Ellie Carson graduated from the 8th grade at Skyline in 2003.  Her family moved to this area in 1998.  She went on to become a Mountain View Police Officer and Missouri State Park Ranger.  She was off-duty on December 28, 2018 when she was struck by a pickup truck as a pedestrian.  She was transported by helicopter to Mercy Springfield where she underwent surgeries for a crushed hip socket, a severely lacerated liver, a collapsed lung and broken ribs.  She will be unable to work for months to come.  A spaghetti dinner benefit is planned for Officer Carson at the Mountain View Community Center on February 16th.  Contact the Mountain View Police Department (417-934-2525) for more information and how you might help.

Just across Fox Creek and a forty acre field, a Mr. Cooley will have a birthday on February 1st.  He shares the day with Sarah Cloud.  Zack Alexander, Champion grandson, will be 13 years old on that day as well.  He lives up in Springfield, but spends quality time in this neck of the woods.  His aunt Angie celebrates on Groundhog Day, as does Connie Grand who rumor has it will notch up into the next decade.  She shares the day with another very talented artist, Charlene Dupre.  Charlene is retired now.  Her last teaching job was in Norwood, and she spends part of her year here and part in Florida, illustrating that one just thinks she is busy until she retires.  The 2nd was also the birthday of a sweet friend, Judith Sharon Parsons.  She passed away in late December leaving many with hearts sad but also full of good memories.  She too was a skilled artisan and the many works she shared over the years are treasures.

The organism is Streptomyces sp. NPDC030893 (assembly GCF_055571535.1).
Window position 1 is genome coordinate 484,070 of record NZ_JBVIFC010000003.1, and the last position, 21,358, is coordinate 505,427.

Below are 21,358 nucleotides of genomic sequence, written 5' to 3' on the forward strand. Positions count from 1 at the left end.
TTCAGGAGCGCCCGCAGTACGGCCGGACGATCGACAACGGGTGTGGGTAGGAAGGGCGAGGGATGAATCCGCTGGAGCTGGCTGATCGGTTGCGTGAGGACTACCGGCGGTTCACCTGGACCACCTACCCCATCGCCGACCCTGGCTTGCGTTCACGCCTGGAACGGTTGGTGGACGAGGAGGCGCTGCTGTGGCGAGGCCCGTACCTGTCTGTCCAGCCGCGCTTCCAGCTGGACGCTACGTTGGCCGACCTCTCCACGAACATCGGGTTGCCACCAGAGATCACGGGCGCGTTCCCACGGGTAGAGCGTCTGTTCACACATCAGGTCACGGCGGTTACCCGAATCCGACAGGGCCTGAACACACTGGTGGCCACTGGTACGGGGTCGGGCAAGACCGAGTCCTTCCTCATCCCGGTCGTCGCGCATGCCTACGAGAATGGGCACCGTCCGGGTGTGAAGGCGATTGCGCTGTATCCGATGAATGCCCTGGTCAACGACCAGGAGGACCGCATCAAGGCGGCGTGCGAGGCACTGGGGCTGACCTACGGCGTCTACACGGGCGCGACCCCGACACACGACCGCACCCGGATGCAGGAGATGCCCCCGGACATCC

If we held a moment of silence for every victim of the Holocaust, we would be silent for eleven and a half years.  As we watch the current political turmoil here and in many other places in the world, it is not impossible to believe that fascism could rise again.  More than 70 years ago Allied troops liberated the death camps.  Who will liberate us if we fall under authoritarian rule?  Being thoughtful and informed, compassionate and empathetic while we participate in our democracy might help to prevent those fruitful seeds of distrust from germinating in our great garden of ignorance.

Meanwhile Burns Night was splendid with traditional food and drink and many lines of Bobby’s poetry as in, “Who know them best, despise them most.”  This part of the world can boast of its Scot’s ancestry.  They came here as immigrants, shanghaied indentured servants, or as stolen or sold children in the time of great difficulties there.  It seems that there are difficulties everywhere, yet.  English, as spoken in Scotland, combines with some Gaelic and local slang for Bobby Nicholson’s song, “It Wasne Me” (It was not me) to lend us an ear to our shared struggles.  Enjoy a link to that song at www.championnews.us and know that we have plausible deniability in Champion—Looking on the Bright Side!

Always something beautiful in Champion.